+
    I included "roses1.jpg" & "roses2.jpg" on purpose:
    the 1st one is a painting by Abbott Handerson Thayer,
    the 2nd is its copy by some obscure Russian painter.
    But it's of course a creative & revamped copy.

    In strict sense they are 2 different images (look at their colors etc)
    , on the other hand they are closely related to each other.
    Plus, we can't tell *in principle* what is original and what is copy
    what colors are "right/good" and what colors are "wrong/bad"
     
    n00m, Mar 6, 2011
    #10
  11. n00m

    n00m Guest

    n00m, Mar 6, 2011
    #11
  12. n00m

    n00m Guest

    Obviously if we'd use it in practice (in a web-museum ?)
    all pic's matrices should be precalculated only once and
    stored in a table with fourty fields v00 ... v93 like:

    -----------------------------------------------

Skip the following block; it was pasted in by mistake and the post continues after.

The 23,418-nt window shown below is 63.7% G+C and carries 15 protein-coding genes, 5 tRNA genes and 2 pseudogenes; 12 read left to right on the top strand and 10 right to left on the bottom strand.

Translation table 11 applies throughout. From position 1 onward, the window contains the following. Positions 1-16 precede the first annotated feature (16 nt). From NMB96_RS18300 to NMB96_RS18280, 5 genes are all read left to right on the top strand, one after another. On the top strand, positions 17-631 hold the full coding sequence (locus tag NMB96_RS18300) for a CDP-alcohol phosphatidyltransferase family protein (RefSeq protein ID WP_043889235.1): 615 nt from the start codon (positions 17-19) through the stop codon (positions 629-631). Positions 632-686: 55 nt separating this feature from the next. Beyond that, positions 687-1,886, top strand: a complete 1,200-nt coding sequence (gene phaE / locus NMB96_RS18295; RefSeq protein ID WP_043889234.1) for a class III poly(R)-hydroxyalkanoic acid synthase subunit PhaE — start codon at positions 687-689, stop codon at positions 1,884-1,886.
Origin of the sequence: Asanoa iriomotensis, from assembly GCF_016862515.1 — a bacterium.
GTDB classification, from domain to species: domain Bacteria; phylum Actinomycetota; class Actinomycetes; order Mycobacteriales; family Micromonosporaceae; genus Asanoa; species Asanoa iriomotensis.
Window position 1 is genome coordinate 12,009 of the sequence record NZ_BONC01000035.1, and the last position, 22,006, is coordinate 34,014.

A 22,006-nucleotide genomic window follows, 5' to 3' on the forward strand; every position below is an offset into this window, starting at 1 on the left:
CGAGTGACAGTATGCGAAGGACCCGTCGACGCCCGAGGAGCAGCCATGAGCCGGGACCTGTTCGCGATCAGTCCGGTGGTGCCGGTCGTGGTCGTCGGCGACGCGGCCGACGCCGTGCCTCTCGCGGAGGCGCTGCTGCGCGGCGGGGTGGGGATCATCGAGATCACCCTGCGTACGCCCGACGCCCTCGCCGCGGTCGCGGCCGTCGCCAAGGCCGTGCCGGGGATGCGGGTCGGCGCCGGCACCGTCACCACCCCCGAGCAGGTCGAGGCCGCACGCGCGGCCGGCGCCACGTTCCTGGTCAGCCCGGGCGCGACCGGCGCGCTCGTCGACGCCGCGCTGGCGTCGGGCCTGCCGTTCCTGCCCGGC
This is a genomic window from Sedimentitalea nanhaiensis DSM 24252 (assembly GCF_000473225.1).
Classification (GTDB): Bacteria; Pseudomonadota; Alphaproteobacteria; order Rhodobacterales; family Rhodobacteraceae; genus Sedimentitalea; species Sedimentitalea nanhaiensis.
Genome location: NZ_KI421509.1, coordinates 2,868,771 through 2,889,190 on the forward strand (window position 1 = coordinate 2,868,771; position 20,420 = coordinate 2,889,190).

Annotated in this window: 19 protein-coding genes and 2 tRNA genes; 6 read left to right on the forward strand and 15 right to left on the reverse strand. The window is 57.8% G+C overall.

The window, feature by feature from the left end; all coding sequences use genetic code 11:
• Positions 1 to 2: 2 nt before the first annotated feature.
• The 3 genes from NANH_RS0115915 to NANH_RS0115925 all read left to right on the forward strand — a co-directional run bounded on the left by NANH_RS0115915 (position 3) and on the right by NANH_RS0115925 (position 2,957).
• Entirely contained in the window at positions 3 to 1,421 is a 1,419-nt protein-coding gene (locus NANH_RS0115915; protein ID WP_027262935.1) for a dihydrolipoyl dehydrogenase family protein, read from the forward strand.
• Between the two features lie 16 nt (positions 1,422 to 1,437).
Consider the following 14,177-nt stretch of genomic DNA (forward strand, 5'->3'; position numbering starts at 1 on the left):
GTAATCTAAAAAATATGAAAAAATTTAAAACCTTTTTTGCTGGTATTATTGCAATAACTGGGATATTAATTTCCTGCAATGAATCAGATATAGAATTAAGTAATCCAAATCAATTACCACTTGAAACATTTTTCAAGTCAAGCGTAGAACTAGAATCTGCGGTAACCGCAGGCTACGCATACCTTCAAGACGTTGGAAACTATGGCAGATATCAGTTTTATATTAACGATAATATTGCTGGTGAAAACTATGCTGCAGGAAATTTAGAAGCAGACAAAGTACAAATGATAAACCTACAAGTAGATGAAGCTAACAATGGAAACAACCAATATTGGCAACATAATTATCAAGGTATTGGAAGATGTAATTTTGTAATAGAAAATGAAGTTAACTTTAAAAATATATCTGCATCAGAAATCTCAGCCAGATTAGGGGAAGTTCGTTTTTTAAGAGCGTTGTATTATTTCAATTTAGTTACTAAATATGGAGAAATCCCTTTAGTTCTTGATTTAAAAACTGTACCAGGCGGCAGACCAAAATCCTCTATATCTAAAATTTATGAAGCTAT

pic_title v00 v01 v02 ... v93
    -----------------------------------------------
    bears2.jpg 1234 4534 8922 ... 333
    ....
    ....
    -----------------------------------------------

    Then SQL query will look like this:

    select top 3 pic_title from table
    order by
    abs(v00 - w[0][0]) +
    abs(v01 - w[0][1]) +
    .... +
    abs(v93 - w[9][3])

    here w[][] is the matrix of a newly-entering picture.


    P.S.
    If someone will encounter 2 apparently unrelated pics
    but for which ImSim gives value of their mutual diff.
    *** less than 20% *** please emailed them to me.
     
    n00m, Mar 6, 2011
    #12